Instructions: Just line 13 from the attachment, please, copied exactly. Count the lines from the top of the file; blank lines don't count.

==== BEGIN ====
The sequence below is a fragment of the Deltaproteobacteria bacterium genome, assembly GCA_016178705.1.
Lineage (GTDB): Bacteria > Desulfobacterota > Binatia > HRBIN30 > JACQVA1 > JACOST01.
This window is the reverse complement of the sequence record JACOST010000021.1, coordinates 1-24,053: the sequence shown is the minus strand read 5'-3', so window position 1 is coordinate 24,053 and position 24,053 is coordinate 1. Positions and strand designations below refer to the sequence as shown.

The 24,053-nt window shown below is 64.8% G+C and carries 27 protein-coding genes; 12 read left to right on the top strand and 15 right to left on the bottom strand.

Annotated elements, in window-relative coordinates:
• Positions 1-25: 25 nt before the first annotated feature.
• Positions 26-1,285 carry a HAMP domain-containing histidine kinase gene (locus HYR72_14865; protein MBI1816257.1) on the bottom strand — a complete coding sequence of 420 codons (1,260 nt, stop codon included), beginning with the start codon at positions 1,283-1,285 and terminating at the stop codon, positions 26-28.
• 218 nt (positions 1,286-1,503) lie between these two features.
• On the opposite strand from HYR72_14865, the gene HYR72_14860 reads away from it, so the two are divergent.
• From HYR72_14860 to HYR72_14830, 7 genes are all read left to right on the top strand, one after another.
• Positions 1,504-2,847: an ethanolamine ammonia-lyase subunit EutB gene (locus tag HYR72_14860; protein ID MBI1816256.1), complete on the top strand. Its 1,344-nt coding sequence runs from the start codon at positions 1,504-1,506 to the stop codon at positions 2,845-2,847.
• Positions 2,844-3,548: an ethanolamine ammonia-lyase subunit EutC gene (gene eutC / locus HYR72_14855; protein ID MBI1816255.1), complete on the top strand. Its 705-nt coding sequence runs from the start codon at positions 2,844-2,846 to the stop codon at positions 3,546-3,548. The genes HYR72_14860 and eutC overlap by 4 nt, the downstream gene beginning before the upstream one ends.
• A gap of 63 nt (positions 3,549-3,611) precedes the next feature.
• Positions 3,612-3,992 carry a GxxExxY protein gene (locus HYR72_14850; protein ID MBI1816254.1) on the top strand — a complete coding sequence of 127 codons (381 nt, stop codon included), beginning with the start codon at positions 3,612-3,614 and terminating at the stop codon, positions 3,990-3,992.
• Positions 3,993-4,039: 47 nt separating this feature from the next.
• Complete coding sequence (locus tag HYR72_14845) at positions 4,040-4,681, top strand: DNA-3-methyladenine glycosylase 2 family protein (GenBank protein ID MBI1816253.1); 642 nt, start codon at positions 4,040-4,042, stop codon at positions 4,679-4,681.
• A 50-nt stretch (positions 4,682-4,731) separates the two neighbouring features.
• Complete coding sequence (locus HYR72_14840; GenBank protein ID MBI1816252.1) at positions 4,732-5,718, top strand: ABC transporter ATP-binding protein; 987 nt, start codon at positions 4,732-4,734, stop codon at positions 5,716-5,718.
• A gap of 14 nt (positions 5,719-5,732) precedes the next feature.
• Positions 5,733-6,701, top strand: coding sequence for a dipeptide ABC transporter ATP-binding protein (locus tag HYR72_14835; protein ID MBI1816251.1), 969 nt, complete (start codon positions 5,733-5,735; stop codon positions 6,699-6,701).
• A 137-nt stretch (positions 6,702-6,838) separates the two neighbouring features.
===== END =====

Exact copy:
• A gap of 63 nt (positions 3,549-3,611) precedes the next feature.